Going into his U.S. Amateur sectional qualifier in late July, Mark Mance had one thing on his mind: finish high.
While earning one of the two available spots at The Ranch Club in Missoula, Mont., was the ultimate goal, another very important one was dangling in front of the 42-year-old Mance. The qualifier offered the last chance to earn valuable points toward making Montana’s three-man squad for the USGA Men’s State Team Championship.
This championship had been circled on Mance’s competitive calendar since the day it was announced that Mayacama Golf Club in Santa Rosa, Calif., would host the biennial competition. Mance, who resides in Whitefish, Mont., seven months a year and in San Francisco the other five, has been a Mayacama member since 2003. So the chance to participate in a USGA championship on the Jack Nicklaus design was major motivation.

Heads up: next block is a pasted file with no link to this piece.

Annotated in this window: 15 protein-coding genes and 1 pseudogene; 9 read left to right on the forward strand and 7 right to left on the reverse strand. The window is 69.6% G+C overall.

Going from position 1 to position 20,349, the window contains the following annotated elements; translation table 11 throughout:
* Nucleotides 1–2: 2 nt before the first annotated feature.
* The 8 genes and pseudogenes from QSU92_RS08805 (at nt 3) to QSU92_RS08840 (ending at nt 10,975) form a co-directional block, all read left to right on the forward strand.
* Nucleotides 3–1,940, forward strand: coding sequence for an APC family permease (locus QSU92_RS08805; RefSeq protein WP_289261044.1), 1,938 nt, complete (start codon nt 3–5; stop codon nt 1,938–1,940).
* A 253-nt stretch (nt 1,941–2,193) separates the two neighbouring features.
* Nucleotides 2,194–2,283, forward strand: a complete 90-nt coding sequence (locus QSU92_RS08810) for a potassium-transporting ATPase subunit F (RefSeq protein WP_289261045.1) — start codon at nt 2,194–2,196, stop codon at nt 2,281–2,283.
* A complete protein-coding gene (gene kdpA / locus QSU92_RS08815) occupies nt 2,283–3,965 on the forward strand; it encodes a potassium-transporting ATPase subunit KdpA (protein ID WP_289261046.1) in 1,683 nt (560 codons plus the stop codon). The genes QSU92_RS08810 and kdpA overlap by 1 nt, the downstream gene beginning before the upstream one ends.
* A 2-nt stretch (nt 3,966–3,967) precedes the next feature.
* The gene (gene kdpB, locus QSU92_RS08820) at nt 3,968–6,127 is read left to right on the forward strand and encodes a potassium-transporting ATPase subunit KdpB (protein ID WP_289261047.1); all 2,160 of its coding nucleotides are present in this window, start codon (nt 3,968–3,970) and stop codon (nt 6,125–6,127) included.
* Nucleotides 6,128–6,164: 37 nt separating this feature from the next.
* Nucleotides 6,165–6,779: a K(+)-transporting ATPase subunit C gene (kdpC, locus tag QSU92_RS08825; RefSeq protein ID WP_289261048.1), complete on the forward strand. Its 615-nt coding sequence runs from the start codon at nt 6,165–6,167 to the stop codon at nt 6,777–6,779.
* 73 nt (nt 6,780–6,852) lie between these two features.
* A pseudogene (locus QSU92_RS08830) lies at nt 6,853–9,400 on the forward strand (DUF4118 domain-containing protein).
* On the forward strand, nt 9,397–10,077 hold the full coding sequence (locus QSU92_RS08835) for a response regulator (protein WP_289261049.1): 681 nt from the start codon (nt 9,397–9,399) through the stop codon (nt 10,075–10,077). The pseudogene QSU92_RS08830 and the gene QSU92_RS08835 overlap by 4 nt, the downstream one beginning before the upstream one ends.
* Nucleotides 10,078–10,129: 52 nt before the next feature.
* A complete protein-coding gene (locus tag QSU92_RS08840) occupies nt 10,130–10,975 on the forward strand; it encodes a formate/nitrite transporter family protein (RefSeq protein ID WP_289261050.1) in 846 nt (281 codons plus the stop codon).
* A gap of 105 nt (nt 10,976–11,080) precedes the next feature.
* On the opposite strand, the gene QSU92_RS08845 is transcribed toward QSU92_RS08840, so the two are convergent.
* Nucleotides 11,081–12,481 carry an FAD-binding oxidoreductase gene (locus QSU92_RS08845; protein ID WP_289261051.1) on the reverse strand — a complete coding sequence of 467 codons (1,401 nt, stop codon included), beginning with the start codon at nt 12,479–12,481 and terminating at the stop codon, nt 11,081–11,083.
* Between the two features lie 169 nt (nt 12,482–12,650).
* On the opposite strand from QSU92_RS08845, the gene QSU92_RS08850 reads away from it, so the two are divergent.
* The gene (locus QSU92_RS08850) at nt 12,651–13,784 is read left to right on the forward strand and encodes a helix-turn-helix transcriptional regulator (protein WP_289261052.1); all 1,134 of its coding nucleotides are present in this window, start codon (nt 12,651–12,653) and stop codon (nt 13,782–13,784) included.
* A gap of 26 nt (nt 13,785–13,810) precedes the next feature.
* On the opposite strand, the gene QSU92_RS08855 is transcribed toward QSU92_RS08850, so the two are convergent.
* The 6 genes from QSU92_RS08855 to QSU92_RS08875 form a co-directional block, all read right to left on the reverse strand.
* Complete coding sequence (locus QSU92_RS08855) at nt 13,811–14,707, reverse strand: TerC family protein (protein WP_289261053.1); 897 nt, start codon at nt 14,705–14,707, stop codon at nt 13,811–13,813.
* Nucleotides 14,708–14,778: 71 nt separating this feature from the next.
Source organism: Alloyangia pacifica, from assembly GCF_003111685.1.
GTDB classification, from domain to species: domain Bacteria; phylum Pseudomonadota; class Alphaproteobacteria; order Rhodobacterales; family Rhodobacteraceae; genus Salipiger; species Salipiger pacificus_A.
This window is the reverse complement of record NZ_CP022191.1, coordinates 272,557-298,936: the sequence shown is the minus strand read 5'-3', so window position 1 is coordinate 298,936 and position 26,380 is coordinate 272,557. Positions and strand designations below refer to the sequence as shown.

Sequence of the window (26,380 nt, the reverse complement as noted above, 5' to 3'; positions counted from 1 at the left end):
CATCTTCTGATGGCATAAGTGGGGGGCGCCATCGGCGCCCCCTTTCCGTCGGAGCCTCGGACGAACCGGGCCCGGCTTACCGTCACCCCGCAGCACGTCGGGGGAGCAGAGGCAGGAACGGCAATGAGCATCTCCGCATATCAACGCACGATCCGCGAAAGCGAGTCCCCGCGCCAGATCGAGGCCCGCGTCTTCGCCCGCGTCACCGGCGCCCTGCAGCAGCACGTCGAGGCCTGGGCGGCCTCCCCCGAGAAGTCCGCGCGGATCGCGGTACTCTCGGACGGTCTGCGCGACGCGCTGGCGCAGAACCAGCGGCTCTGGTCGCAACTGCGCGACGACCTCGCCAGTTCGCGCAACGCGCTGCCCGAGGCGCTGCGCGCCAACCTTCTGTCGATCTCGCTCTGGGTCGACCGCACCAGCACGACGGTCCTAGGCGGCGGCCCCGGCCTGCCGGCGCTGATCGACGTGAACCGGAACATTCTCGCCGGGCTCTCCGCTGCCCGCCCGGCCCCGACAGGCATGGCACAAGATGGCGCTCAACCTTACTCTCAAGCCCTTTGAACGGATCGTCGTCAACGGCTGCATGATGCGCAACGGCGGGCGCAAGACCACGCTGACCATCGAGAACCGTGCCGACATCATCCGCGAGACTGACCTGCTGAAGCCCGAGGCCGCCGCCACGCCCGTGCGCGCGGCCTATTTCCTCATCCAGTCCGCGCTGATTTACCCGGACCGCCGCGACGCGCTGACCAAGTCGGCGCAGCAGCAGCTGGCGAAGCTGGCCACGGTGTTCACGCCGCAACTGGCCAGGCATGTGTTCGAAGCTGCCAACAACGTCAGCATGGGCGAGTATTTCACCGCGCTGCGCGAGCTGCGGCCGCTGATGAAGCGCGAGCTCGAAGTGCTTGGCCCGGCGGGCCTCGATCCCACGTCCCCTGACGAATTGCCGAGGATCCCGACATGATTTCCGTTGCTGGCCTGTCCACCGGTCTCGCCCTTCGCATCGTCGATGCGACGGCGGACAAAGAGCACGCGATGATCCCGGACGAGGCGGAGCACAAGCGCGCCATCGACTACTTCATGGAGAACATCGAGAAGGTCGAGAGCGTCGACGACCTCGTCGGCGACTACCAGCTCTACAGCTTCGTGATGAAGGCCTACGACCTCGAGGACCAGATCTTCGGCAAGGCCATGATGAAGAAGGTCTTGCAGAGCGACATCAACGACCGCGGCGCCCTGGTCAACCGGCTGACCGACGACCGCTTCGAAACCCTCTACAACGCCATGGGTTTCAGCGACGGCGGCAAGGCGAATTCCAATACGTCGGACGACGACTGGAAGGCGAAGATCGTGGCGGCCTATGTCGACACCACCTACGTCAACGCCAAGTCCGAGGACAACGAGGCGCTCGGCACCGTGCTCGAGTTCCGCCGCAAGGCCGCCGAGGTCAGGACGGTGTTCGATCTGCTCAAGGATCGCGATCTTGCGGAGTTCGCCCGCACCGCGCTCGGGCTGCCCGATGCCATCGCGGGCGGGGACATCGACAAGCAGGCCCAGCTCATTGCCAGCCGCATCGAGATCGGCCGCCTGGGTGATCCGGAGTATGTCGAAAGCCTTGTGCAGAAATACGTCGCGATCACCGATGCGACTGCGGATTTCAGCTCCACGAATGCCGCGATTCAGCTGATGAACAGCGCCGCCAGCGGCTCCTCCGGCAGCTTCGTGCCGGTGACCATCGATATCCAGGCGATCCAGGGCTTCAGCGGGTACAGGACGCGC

Entering the 36-hole U.S. Amateur qualifier, Mance was on the proverbial bubble to make the team. A 74 in the morning 18 didn’t help matters. But in the afternoon, everything came together. Mance shot a career-best 65 (seven under). While he missed making the Amateur field by three strokes – the medalist, Canadian Brock Crosson shot 10-under 134 and Jay Linquist posted a 136 – Mance attained enough points to secure the third spot on Montana’s team with Bill Dunn and Brandon Davison.
Mance actually finished fifth overall with 185 points, but the top two point leaders, Larry Iverson and Gordon Webb, were ineligible because they are college players. Anyone currently playing college golf is ineligible for the Men’s State Team Championship, per NCAA rules.